Grabbing the Gusto

Deirdre Reid – Freelance Writer & Home Cook

Recipes and menu ideas: tomato sandwiches, pasta salads, lamb pasta, Thai chicken, Thai corn, Thai red curry cauliflower, peach blueberry pie, peach sugar, shrimp and grits, pecan-crusted flounder, and oven-roasted black sea bass with ginger, scallion and lime.

Recipes and menu ideas: tomato sandwiches, pasta salads, lamb pasta, Thai chicken, Thai corn, Thai red curry cauliflower, peach blueberry pie, peach sugar, shrimp and grits, pecan-crusted flounder, and oven-roasted black sea bass with ginger, scallion and lime.

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Summer treats

Back in my teenage days when I was a counselor at Wheaton Farm, I had a tomato sandwich every day for lunch. I suppose it must have been easy enough for me to put together and take with me as I biked to camp every morning. I still eat them the same way—tomato, salt and pepper, lettuce, American cheese and lots of mayo. I probably used Cain’s growing up in Massachusetts, but now Duke’s is my brand.

And now the tomatoes are fancier, sometimes. I’ve been buying Cherokee Purple, German Johnson, and some kind of yellow heirloom tomato, as well as good ol’ Johnston County field tomatoes.

Another treat recently has been the sweetest meloniest cantaloupe ever. The lady at the farmer’s market picks them out for me. She asks when I’m going to cut it open and picks one that will be ready that morning. Good golly, what flavor.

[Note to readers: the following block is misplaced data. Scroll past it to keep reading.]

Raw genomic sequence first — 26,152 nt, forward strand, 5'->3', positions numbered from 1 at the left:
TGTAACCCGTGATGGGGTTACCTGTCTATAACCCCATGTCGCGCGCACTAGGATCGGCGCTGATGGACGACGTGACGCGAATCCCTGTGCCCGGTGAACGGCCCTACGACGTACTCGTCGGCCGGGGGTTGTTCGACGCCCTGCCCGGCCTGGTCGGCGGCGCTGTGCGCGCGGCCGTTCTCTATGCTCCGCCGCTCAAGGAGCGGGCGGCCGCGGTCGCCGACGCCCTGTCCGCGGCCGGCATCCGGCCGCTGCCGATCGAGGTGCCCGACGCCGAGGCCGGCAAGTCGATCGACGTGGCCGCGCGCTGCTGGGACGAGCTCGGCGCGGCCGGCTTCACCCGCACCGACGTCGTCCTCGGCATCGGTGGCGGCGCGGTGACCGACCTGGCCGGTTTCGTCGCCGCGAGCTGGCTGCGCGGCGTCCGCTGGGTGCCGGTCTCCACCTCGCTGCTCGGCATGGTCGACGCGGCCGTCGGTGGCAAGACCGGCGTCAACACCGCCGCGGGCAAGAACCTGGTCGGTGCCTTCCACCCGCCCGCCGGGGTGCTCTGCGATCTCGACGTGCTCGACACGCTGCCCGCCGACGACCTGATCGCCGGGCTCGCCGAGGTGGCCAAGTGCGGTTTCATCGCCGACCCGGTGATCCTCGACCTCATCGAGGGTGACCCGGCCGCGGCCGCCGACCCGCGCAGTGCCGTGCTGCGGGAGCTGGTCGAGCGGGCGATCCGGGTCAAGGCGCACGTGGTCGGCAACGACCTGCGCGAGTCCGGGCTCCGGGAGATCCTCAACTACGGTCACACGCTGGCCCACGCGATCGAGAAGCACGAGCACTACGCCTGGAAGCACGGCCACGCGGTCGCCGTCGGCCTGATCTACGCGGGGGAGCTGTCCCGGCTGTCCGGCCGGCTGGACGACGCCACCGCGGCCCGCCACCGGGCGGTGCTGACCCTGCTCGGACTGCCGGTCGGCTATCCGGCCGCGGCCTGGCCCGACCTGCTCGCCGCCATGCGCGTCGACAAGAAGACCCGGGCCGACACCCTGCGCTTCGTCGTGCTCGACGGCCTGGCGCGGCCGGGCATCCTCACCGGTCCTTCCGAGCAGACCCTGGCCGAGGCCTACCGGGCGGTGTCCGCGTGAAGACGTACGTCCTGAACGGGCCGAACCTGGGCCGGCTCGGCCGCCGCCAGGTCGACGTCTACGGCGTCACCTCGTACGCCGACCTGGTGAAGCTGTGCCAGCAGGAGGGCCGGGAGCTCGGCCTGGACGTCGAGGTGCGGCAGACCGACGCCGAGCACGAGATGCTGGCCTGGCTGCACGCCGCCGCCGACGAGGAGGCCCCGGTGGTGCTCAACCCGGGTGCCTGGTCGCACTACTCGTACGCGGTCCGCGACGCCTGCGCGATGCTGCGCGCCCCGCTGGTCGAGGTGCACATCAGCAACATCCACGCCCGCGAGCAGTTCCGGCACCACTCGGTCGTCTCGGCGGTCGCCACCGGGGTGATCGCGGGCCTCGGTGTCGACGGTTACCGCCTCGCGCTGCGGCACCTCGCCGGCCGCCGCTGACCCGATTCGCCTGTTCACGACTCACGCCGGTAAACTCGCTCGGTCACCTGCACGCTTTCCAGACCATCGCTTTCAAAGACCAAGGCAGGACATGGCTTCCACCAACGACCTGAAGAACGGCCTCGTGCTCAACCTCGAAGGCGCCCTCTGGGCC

Recipes and menu ideas: tomato sandwiches, pasta salads, lamb pasta, Thai chicken, Thai corn, Thai red curry cauliflower, peach blueberry pie, peach sugar, shrimp and grits, pecan-crusted flounder, and oven-roasted black sea bass with ginger, scallion and lime.

Party Pasta Salads

Pasta salads are always a sure bet for daytime parties in the summer. Recently I made a no-mayo peperonata pasta salad from Food 52. I added zucchini because I had too many, but didn’t add the nuts. And I increased the vinegar because it just didn’t have enough oomph for me.

I took home some of the leftovers and turned them into dinner. I cooked some ground lamb and tossed it with the leftover pasta salad, and added more tomatoes plus basil pesto. I liked the pasta dish better than the original salad.

My favorite pasta salad is pesto pasta salad. I make mine with:

So much flavor, much better than the peperonata pasta salad. Maybe the peperonata one would be better with some chopped salami and mortadella. Hmm, that’s a really good idea.

Recipes and menu ideas: tomato sandwiches, pasta salads, lamb pasta, Thai chicken, Thai corn, Thai red curry cauliflower, peach blueberry pie, peach sugar, shrimp and grits, pecan-crusted flounder, and oven-roasted black sea bass with ginger, scallion and lime.

Thai Tuesday

Another stretch of hot nights and I turned to southeast Asia again. This time I made Thai basil chicken—a recipe from Leite’s Culinaria, one of my favorite food blogs. The recipe was for a pork dish but I used ground chicken instead. I also subbed in red cherry peppers instead of bird’s eye chiles.

I added cilantro and mint in addition to the Thai basil called for in the recipe—I love that mix of herbs. I’m growing mint and Thai basil in pots on the deck. I can never grow enough cilantro (or flat leaf parsley) for my needs so I rely on the store for them.

I went with Thai recipes for the sides too: Thai corn salad and Thai red curry roasted cauliflower steaks. I added that same herb combo to the corn salad and used jalapeno instead of bird’s eye chiles—can’t find those in our markets. The cauliflower recipe was real simple—just brush red curry paste onto the cauliflower steaks and roast them.

Why can’t I make pie every weekend?